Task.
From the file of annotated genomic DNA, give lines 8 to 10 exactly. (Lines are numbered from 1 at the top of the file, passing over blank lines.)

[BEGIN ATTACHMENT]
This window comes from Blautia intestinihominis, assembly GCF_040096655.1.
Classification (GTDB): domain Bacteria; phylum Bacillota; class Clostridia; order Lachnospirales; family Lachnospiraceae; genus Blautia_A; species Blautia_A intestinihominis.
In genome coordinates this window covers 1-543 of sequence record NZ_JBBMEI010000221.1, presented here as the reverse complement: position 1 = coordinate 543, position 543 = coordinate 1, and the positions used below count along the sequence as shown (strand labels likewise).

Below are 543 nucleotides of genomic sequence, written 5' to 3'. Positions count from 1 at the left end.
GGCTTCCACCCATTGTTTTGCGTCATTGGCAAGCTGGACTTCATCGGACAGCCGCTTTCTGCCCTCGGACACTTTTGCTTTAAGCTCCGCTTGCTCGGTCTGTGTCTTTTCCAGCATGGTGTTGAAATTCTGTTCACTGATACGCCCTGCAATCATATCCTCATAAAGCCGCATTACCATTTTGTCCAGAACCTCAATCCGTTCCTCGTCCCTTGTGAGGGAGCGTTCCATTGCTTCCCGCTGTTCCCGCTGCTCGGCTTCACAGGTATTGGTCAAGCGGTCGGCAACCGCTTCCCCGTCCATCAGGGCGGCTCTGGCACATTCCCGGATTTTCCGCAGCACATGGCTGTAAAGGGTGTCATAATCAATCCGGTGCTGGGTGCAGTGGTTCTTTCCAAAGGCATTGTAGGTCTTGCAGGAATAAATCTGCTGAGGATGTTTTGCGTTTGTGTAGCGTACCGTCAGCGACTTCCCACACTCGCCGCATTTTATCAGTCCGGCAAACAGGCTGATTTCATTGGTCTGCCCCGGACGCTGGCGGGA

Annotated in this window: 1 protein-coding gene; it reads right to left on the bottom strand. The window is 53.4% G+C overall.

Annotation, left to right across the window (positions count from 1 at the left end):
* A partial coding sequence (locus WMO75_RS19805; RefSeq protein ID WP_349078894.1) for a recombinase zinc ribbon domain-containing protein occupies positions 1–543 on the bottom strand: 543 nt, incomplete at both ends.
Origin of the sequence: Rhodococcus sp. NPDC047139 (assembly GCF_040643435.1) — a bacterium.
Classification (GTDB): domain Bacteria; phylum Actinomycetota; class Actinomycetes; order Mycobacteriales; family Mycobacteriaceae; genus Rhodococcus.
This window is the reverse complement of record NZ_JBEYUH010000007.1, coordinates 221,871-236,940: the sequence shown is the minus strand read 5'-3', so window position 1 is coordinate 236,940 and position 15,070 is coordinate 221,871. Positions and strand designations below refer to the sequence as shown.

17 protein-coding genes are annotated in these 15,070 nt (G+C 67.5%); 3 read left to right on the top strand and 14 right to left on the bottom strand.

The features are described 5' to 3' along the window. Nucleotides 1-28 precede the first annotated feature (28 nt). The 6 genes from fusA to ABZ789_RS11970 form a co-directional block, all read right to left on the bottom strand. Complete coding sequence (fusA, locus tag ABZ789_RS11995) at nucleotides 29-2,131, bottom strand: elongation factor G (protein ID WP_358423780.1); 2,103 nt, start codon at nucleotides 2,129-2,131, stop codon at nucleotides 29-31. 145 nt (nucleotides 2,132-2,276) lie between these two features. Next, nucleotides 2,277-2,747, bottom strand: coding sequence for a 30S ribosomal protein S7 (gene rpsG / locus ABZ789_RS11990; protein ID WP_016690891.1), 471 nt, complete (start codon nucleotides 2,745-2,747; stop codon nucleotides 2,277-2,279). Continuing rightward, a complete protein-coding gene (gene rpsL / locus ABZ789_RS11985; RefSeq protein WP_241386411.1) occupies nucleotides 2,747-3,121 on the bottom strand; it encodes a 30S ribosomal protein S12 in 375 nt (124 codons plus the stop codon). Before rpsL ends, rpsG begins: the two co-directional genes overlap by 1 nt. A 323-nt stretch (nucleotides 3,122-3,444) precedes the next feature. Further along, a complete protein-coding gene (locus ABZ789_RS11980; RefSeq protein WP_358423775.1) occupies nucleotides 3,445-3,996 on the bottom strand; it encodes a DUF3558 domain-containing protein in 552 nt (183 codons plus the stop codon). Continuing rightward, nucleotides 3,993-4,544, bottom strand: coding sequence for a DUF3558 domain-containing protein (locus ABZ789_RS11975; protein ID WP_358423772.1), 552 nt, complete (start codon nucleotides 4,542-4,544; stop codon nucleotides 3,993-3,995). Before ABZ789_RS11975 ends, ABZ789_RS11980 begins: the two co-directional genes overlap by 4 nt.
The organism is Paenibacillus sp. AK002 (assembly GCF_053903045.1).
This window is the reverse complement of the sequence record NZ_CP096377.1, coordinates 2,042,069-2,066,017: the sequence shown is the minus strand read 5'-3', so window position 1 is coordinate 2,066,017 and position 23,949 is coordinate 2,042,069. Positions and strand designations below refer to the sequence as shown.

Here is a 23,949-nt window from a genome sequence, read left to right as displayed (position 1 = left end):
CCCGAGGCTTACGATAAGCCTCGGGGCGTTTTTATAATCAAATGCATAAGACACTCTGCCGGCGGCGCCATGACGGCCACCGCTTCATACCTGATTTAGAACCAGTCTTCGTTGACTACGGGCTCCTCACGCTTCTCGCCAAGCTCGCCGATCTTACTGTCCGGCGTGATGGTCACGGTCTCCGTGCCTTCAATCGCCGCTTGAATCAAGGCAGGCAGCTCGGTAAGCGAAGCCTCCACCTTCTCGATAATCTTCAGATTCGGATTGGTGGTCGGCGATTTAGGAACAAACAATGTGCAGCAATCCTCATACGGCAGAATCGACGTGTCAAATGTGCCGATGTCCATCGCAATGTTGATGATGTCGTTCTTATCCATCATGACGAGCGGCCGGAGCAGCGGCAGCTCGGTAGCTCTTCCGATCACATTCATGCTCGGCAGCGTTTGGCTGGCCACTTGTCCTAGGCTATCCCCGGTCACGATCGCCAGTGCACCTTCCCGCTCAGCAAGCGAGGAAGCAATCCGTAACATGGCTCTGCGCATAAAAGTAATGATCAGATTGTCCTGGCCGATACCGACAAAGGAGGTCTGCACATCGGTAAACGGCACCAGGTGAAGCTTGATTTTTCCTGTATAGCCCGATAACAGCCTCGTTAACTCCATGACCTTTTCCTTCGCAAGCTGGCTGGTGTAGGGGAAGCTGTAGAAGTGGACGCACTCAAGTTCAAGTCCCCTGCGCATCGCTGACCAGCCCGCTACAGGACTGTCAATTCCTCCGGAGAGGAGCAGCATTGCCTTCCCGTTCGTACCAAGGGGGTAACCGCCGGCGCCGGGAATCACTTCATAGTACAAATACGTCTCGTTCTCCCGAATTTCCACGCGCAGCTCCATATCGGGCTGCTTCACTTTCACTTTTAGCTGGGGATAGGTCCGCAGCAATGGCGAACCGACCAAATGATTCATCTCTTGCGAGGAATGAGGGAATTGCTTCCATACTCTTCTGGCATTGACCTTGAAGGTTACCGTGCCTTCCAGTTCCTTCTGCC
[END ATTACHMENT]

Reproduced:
* A partial coding sequence (locus WMO75_RS19805; RefSeq protein ID WP_349078894.1) for a recombinase zinc ribbon domain-containing protein occupies positions 1–543 on the bottom strand: 543 nt, incomplete at both ends.
Origin of the sequence: Rhodococcus sp. NPDC047139 (assembly GCF_040643435.1) — a bacterium.
Classification (GTDB): domain Bacteria; phylum Actinomycetota; class Actinomycetes; order Mycobacteriales; family Mycobacteriaceae; genus Rhodococcus.